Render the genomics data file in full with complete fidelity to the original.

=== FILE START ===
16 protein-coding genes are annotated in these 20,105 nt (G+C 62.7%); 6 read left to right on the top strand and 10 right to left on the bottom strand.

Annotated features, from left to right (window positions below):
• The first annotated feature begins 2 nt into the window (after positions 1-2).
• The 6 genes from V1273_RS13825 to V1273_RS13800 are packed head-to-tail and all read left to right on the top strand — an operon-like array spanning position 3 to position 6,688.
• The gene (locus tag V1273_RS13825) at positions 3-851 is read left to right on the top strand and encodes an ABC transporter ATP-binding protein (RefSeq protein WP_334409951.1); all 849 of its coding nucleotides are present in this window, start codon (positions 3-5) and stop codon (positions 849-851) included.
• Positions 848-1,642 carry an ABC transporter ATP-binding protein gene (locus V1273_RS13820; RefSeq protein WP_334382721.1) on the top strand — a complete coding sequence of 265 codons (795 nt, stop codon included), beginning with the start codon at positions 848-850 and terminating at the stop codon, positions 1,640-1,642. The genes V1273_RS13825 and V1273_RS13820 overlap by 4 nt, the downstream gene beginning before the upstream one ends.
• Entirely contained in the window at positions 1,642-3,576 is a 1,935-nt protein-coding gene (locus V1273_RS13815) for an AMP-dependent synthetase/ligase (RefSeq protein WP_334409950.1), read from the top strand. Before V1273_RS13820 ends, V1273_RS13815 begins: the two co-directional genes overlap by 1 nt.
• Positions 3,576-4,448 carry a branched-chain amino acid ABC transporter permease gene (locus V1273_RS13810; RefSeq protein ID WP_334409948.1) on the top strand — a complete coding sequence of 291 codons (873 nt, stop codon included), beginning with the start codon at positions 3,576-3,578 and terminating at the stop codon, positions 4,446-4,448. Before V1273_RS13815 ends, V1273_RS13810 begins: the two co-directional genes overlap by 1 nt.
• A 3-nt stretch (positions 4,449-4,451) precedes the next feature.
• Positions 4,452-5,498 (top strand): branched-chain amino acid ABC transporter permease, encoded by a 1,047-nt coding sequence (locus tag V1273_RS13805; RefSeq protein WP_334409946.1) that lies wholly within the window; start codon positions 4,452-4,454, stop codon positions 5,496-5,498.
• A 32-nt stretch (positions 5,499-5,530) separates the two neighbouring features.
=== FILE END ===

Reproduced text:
16 protein-coding genes are annotated in these 20,105 nt (G+C 62.7%); 6 read left to right on the top strand and 10 right to left on the bottom strand.

Annotated features, from left to right (window positions below):
• The first annotated feature begins 2 nt into the window (after positions 1-2).
• The 6 genes from V1273_RS13825 to V1273_RS13800 are packed head-to-tail and all read left to right on the top strand — an operon-like array spanning position 3 to position 6,688.
• The gene (locus tag V1273_RS13825) at positions 3-851 is read left to right on the top strand and encodes an ABC transporter ATP-binding protein (RefSeq protein WP_334409951.1); all 849 of its coding nucleotides are present in this window, start codon (positions 3-5) and stop codon (positions 849-851) included.
• Positions 848-1,642 carry an ABC transporter ATP-binding protein gene (locus V1273_RS13820; RefSeq protein WP_334382721.1) on the top strand — a complete coding sequence of 265 codons (795 nt, stop codon included), beginning with the start codon at positions 848-850 and terminating at the stop codon, positions 1,640-1,642. The genes V1273_RS13825 and V1273_RS13820 overlap by 4 nt, the downstream gene beginning before the upstream one ends.
• Entirely contained in the window at positions 1,642-3,576 is a 1,935-nt protein-coding gene (locus V1273_RS13815) for an AMP-dependent synthetase/ligase (RefSeq protein WP_334409950.1), read from the top strand. Before V1273_RS13820 ends, V1273_RS13815 begins: the two co-directional genes overlap by 1 nt.
• Positions 3,576-4,448 carry a branched-chain amino acid ABC transporter permease gene (locus V1273_RS13810; RefSeq protein ID WP_334409948.1) on the top strand — a complete coding sequence of 291 codons (873 nt, stop codon included), beginning with the start codon at positions 3,576-3,578 and terminating at the stop codon, positions 4,446-4,448. Before V1273_RS13815 ends, V1273_RS13810 begins: the two co-directional genes overlap by 1 nt.
• A 3-nt stretch (positions 4,449-4,451) precedes the next feature.
• Positions 4,452-5,498 (top strand): branched-chain amino acid ABC transporter permease, encoded by a 1,047-nt coding sequence (locus tag V1273_RS13805; RefSeq protein WP_334409946.1) that lies wholly within the window; start codon positions 4,452-4,454, stop codon positions 5,496-5,498.
• A 32-nt stretch (positions 5,499-5,530) separates the two neighbouring features.